Thanks to Ellen Weber, my entire set from my feature at the Ugly Mug on July 25, 2018 was recorded and compiled into a playlist. Half of which are poems from my last chapbook, Seventeen Poems Not About a Lover, and from my next full-length book, Conversations with Gravel.

Books · Conversations with Gravel

Conversations with Gravel

I’m really excited to announce my newest full-length collection of poetry, Conversations with Gravel, being released early in October 2018. This collection was 5 years in the making with poems based on love, heartbreak, and coping with loss. It’s 110-pages, perfect bound with cover and interior gorgeous art by Jennifer Takahashi. This book can be purchased on SadieGirlPress.com and soon at Made by Millworks in Long Beach. Preorder online with the discount code PresaleCWG.

2010s · Poetry

Smiling At Strangers

This is where I stop biting my nails
This is where I kick off my shoes
This is where I wear a shorter skirt
This is where I put on all the jewelry

This is where I stop answering calls
or checking my email
or returning the texts

This is where I spend the money
and show up by myself
and leave way past my bedtime

This is where I stop holding back
or saying his name
or not smiling at strangers

This is where I get off the couch
and out of the deep end
and push my toes into the mud

First published in On the Grid Zine.

2010s · Poetry

Tracheotomy

I said it all. Slit a line down my throat and pried it open like a dissected frog. I bent over and shook my head upside down to dump all that shit out. I don’t have time for ulcers anymore so I cut a line through my esophagus, past my heart to my stomach. I used the sharpest knife I could find and scraped them out. Word after word corroding the stomach walls.   daddy, sick, penis, bedroom, underwear   My hands covered in black-tar memories. I scrape them all out.    father, protect, shhhhh, coarse hairs, vagina   I thrust the knife in deeper until I find the last of them.    child, baby, girl, dim light, daddy    I washed them all in the sink. I scrubbed, rinsed, and dried. Then set them in the full daylight sun. Some I kept, put them on the highest shelf. Others went one-by-one, slow and deliberate into a grinding disposal. The last of them rest safely between pages of poetry.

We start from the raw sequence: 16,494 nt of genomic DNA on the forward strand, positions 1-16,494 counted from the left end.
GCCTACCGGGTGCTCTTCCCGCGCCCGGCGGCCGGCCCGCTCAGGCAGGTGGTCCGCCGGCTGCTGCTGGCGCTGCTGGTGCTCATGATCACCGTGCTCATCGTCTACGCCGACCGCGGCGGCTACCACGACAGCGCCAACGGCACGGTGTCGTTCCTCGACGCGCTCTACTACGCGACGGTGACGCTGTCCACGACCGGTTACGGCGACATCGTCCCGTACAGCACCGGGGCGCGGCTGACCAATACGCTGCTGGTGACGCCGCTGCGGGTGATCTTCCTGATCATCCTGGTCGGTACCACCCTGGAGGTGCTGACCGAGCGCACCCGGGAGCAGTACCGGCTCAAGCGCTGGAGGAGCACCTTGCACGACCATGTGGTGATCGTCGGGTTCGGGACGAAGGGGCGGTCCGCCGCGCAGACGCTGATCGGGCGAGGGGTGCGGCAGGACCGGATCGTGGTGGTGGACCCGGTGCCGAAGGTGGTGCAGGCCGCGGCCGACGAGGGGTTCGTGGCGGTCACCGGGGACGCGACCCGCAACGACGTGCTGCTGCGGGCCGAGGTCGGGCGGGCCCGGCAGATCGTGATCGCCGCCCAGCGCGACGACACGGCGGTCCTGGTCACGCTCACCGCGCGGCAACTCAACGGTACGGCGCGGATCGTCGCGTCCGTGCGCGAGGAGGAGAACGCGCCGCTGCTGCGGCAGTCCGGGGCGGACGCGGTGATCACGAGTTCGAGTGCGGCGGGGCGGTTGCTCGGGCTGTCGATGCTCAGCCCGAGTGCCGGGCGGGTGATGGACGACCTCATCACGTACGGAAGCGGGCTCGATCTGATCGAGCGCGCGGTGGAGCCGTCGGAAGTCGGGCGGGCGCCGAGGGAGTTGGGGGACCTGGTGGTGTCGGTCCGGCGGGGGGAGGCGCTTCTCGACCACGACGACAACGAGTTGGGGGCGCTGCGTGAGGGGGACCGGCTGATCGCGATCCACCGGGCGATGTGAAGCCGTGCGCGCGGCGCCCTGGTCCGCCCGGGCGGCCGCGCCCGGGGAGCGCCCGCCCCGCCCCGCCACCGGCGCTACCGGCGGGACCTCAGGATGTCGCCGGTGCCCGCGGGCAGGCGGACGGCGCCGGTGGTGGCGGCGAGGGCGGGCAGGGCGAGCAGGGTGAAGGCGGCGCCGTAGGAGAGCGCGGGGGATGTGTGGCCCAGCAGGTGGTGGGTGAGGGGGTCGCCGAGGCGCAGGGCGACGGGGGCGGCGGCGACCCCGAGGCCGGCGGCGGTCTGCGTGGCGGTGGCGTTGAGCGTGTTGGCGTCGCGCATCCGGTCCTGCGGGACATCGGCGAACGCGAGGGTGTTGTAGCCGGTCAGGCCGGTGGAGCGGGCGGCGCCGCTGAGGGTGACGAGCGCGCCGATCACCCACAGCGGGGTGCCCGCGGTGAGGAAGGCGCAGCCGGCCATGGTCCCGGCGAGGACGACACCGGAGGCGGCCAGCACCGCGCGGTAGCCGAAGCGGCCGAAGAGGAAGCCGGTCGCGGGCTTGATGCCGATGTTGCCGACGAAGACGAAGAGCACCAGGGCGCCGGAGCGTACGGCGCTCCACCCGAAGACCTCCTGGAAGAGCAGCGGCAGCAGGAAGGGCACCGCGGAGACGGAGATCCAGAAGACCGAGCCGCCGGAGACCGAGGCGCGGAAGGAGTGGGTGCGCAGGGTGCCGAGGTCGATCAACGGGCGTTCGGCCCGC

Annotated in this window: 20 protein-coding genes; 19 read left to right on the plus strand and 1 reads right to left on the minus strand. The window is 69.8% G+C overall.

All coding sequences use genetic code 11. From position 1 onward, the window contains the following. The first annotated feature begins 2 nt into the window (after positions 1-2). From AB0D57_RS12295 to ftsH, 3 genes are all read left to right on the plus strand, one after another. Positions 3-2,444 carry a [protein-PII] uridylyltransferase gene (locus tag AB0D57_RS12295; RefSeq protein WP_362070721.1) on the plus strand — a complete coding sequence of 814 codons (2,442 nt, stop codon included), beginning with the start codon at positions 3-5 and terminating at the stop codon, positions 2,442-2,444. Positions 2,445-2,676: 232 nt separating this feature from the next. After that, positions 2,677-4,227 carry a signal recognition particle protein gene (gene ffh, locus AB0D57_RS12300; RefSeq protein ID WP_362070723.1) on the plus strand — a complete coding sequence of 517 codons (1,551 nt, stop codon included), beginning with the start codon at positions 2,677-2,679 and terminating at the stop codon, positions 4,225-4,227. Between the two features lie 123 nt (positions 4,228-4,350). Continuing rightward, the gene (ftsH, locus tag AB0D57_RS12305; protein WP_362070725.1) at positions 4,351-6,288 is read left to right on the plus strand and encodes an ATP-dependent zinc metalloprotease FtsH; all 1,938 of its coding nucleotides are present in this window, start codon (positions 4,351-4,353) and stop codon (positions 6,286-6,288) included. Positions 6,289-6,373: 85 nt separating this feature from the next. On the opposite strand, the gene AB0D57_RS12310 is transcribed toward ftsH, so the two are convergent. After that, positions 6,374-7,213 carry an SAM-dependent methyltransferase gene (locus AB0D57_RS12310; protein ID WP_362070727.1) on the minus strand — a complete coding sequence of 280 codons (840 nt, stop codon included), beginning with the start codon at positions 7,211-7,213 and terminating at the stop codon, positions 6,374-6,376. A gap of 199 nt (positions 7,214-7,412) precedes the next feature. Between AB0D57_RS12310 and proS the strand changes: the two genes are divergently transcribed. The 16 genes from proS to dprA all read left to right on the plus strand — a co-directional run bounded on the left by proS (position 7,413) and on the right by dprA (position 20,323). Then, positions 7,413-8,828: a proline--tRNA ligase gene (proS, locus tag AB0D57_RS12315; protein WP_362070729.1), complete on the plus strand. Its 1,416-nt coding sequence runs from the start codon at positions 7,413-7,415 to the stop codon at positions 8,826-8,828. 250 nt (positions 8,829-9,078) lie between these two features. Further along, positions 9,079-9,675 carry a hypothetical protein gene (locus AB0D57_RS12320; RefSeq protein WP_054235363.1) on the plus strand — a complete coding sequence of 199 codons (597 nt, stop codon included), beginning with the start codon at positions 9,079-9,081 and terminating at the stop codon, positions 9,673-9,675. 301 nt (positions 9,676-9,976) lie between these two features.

First published in Then & Now: Conversations with Old Friends

interview

Long Beach Press Telegram

The Long Beach Press Telegram published an article written by Mary Anne Perez about the poetry and literary scene in my community. I was thrilled to help spotlight all the amazing things my friends are doing.

Antonio Appling, Sarah Thursday, Nancy Lynee Woo, Bill Friday, Shy Butflyy, and Ra Avis are local poets and writers from Long Beach who come together to connect, create, and collaborate. (Photo by Tracey Roman, Contributing Photographer)
Top row: Bill Friday, Nancy Lynee Woo, Antonio Appling Bottom row: Sarah Thursday, Shy Butflyy, and Ra Avis (Photo by Tracey Roman, Contributing Photographer)
2000s · Healing the Heart of Ophelia · Poetry

Throat

I remember more than I want to admit
More than I can say out loud.
So much of it has never passed
through my vocal chords.
I can recall a picture at will.
I went so far as to type it out.
I can hold the pages in hand,
but I am afraid to see them.
Afraid to hear them read aloud.
It remains in my stomach,
where I stuffed it.
Sometimes it surges up like vomit
and I catch it in my throat.
It’s like a rope pulled tighter.
My pain sits and I can not speak.
I am voiceless.
I find other things to talk about.
It settles back down.
I move on.
I have ulcers.

First published in Healing the Heart of Ophelia (2001).